Smart meters for all on the electricity side – on the gas side prices go up steeply in April because of expense in, primarily, February and early March.
People will be mad at their gas utility, but those utilities don’t make money on the commodity. Perhaps anger should be turned on electricity sector decisions, and particularly coupling the early closure of coal-fired generation with heavy January exporting of gas-fired generation.
My initial summary of February figures for Ontario’s Electricity sector began: “February was a disaster for Ontario’s electricity consumers – but not nearly as bad as it will be for Ontario’s natural gas consumers.” I should have noted I was referring only to large industrial, class A, electricity consumers.
OTTAWA – The harsh reality of this winter’s exceptionally cold weather is catching up to millions of natural-gas users in central Canada.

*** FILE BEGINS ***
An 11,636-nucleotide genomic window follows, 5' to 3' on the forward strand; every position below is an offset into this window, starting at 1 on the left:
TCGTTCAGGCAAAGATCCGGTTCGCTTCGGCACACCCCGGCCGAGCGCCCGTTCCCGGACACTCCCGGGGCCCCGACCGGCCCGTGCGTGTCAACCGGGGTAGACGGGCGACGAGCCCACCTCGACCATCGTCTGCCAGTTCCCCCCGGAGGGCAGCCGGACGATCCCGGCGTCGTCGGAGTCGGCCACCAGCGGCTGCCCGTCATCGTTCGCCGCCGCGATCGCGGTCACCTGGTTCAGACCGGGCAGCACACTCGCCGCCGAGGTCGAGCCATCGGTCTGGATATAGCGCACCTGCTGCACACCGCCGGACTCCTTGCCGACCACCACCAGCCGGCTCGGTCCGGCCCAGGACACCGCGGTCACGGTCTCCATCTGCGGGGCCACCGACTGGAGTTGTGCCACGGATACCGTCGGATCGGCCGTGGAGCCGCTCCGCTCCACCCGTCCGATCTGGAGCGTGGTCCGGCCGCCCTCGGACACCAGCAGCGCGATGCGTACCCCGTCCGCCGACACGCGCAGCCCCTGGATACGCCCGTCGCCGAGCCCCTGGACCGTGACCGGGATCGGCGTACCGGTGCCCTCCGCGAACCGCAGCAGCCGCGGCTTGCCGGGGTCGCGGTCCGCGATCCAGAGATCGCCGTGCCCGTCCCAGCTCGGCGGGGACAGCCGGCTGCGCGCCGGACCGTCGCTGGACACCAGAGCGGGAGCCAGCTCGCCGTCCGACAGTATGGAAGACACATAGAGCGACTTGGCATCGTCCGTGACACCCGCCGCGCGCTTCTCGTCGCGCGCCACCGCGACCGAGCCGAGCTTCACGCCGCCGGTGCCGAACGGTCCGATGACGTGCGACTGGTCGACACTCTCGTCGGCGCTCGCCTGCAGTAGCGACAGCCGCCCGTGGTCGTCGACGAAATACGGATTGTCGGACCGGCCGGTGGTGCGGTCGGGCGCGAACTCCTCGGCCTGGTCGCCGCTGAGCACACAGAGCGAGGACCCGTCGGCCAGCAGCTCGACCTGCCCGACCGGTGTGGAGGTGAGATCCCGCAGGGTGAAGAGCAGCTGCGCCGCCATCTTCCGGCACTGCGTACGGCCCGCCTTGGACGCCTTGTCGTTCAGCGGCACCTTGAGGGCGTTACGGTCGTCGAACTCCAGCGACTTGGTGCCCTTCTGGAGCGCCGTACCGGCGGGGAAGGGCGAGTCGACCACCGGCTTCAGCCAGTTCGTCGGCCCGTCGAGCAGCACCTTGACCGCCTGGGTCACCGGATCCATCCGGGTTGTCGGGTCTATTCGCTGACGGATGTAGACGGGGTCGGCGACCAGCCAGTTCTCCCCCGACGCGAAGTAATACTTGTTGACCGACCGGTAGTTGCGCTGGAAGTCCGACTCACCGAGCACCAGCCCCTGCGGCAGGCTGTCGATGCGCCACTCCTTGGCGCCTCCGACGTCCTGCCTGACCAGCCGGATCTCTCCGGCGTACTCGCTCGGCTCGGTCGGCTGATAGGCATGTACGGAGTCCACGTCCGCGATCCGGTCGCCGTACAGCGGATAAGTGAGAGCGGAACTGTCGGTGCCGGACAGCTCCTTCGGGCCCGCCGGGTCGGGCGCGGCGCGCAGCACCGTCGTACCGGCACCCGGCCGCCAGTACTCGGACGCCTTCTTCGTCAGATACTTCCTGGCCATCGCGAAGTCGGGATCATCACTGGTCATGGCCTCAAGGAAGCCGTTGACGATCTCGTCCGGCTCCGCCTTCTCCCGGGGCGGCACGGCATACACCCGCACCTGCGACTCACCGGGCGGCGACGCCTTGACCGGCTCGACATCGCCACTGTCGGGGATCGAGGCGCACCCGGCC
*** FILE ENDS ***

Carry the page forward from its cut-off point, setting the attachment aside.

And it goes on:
The natural-gas company Enbridge has applied to Ontario regulators for a nearly 40 per cent hike in the energy rates it charges customers, just one month after predicting that its massive storage capacity should mute any price increase.
But it has been so cold, for such an extended period, that the utility says it was forced to buy more natural gas – at a much higher cost – than expected.
“For a customer that does burn 3,000 cubic metres of gas a year, the increase for them is going to be in the order of $400,” said Enbridge energy supply and policy director Jamie LeBlanc.
Normally, such a household would typically pay roughly $1,000 annually for natural gas.
If approved by the Ontario Energy Board, the rate increase…
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